Over the past week, our correspondents looked at the seeds of revival in key Asian economies. Today, to wrap up the series, our Europe correspondent Jonathan Eyal looks at the prospects for the continent.
LONDON: A gentle sigh of relief can be heard from all European capitals. A year after the worst financial crisis in living memory, manufacturing output is rising, house prices are reviving and stock markets roaring again.
Yet the recovery is feeble - a mere 0.2 per cent overall growth. And the downturn has left deep scars. The economies of the 'old continent' are emerging from the storm battered and confused about their future.
After initially dismissing the crisis as just an American 'disease', European governments quickly made up for lost time: While the United States Congress was still debating its options, Europe bailed out its failing banks and was the first to unveil massive economic stimulus packages.
In doing so, the continent enjoyed two distinct advantages. It has a European Central Bank which runs the euro, the currency of its biggest economies. Despite its reputation for prudence, the bank flooded Europe with cash. Even the small east European countries, outside the euro zone and vulnerable, were helped by this largesse.
Europe's second trump card was its social security net, the world's most extensive and lavish. It swung into action as people became unemployed or fell below the poverty line.
So, the mixture of extra government spending and social benefits ensured that the continent retained its genteel ways of life.
Mr Alfred Butt, a German factory worker, went ahead with his traditional family holiday on a sunny Mediterranean island, despite losing his job: 'We still have enough income, and it was good to get away,' he said.
Perversely, one key European sector actually benefited from the crisis: the car industry. Car manufacturers enjoyed an unprecedented boom, as customers took advantage of state subsidies to swop old models for new ones.
In Germany, at least two million people grabbed the $5,000 individual payout to ditch their old vehicles; new car sales shot up by 28 per cent last month alone.
The carnival atmosphere was so great that one German woman wondered if governments would introduce a scheme to swop old husbands for new. 'I'm in the market for that as well,' she said.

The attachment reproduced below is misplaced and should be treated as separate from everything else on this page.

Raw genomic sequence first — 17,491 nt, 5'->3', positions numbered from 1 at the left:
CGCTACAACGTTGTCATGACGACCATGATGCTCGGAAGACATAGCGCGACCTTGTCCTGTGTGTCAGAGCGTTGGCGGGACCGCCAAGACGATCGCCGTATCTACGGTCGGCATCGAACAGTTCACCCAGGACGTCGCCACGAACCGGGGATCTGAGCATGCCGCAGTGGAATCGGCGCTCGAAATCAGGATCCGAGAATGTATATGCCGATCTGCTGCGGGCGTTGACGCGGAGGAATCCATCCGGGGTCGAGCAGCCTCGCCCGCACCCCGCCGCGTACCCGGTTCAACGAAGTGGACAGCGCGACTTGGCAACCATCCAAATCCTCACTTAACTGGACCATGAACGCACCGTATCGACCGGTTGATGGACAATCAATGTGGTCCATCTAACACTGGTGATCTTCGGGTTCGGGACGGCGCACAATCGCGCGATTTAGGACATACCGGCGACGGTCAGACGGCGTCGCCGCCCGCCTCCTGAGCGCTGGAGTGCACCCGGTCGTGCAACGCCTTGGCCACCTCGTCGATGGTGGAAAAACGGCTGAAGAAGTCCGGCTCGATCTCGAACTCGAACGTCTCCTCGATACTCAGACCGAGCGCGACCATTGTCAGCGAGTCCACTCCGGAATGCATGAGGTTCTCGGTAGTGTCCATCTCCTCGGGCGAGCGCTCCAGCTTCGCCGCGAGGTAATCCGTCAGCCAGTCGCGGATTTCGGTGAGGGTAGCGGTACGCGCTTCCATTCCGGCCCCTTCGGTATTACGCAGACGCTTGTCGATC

But the day of reckoning is approaching, because the measures to stimulate the economy have resulted in the fastest rise in government debt since World War II. In effect, Europe avoided an economic disaster, only to be saddled with a lingering problem for generations.
If no belt-tightening measures are taken, government debt will exceed Europe's entire annual wealth by the middle of the next decade.
And, if this was not enough, the economic recovery remains uneven. Germany and France may be out of the recession but Britain - hitherto the continent's best performer - is stuck: its economy will contract by a whopping 4 per cent this year.
In London, expatriates who flocked to work in Europe's financial capital are now deserting it in droves.
Mr Andrew Wesbecher, a young American who specialised in selling software to investment funds, left Britain this summer. 'When the performance bonuses go away, the value of being in this country goes away,' he concluded.
Over the past year, 45,000 jobs were lost in London's banking sector alone.
For many Europeans tired of being lectured about the virtues of unregulated capitalism, Britain's predicament is a source of wry satisfaction. French Prime Minister Francois Fillon claimed recently that 'the crisis has modified Europe's ideological landscape'.
From now on, the people of the continent will expect more state intervention, precisely what France argued for all along.
Perhaps, but the snag remains that no European government is in a position to borrow more, without risking massive inflation. Europe will have to cut expenditure and raise taxes at the same time. Governments will need to reprivatise their nationalised banks as fast as possible.
So, far from commanding the economy, economic realities will command policy.
The period of adjustment will be prolonged and painful. Unemployment is already rising fast: it averages 10 per cent of the labour force across western Europe, and stands at a horrible 18 per cent in Spain.
Mr David Gross, who directs the Centre for European Policy Studies think-tank, articulated the continent's frustration. 'This crisis may have started in the US, but even more combustible material had accumulated in Europe, so it is likely that the cost will be higher here.'
Meanwhile, the rest of the world is moving on while the Europeans continue to lag behind.
Perhaps that is why French President Nicolas Sarkozy now advocates a radical new approach to measuring economic performance.
Instead of the old, boring national statistics, Mr Sarkozy is suggesting that other factors - such as long holidays, leisure activities or health care - should be included in a 'new index of happiness'.
Based on such yardsticks, Europe may still score well. But being a pleasant place to live is not the same as remaining a relevant actor on the world stage.